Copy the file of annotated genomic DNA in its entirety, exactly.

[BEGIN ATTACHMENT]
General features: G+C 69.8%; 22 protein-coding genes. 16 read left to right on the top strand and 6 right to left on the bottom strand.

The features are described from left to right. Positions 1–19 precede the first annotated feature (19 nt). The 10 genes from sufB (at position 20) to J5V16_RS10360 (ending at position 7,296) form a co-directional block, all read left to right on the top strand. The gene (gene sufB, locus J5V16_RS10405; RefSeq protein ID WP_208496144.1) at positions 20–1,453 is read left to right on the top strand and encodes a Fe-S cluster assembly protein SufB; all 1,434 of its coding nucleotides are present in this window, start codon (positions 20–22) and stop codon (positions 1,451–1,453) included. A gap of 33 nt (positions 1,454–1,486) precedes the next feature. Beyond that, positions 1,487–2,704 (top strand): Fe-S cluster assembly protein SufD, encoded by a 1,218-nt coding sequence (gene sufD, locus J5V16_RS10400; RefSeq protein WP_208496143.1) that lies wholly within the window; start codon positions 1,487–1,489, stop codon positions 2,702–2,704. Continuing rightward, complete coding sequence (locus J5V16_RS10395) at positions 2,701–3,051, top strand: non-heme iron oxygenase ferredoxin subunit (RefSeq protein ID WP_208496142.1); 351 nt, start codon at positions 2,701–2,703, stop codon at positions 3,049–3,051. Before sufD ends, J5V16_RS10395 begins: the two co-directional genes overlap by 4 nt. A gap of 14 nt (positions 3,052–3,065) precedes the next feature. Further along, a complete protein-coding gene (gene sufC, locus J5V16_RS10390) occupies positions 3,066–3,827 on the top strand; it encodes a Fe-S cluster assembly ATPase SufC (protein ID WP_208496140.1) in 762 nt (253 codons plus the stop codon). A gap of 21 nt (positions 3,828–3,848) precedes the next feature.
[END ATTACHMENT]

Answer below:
General features: G+C 69.8%; 22 protein-coding genes. 16 read left to right on the top strand and 6 right to left on the bottom strand.

The features are described from left to right. Positions 1–19 precede the first annotated feature (19 nt). The 10 genes from sufB (at position 20) to J5V16_RS10360 (ending at position 7,296) form a co-directional block, all read left to right on the top strand. The gene (gene sufB, locus J5V16_RS10405; RefSeq protein ID WP_208496144.1) at positions 20–1,453 is read left to right on the top strand and encodes a Fe-S cluster assembly protein SufB; all 1,434 of its coding nucleotides are present in this window, start codon (positions 20–22) and stop codon (positions 1,451–1,453) included. A gap of 33 nt (positions 1,454–1,486) precedes the next feature. Beyond that, positions 1,487–2,704 (top strand): Fe-S cluster assembly protein SufD, encoded by a 1,218-nt coding sequence (gene sufD, locus J5V16_RS10400; RefSeq protein WP_208496143.1) that lies wholly within the window; start codon positions 1,487–1,489, stop codon positions 2,702–2,704. Continuing rightward, complete coding sequence (locus J5V16_RS10395) at positions 2,701–3,051, top strand: non-heme iron oxygenase ferredoxin subunit (RefSeq protein ID WP_208496142.1); 351 nt, start codon at positions 2,701–2,703, stop codon at positions 3,049–3,051. Before sufD ends, J5V16_RS10395 begins: the two co-directional genes overlap by 4 nt. A gap of 14 nt (positions 3,052–3,065) precedes the next feature. Further along, a complete protein-coding gene (gene sufC, locus J5V16_RS10390) occupies positions 3,066–3,827 on the top strand; it encodes a Fe-S cluster assembly ATPase SufC (protein ID WP_208496140.1) in 762 nt (253 codons plus the stop codon). A gap of 21 nt (positions 3,828–3,848) precedes the next feature.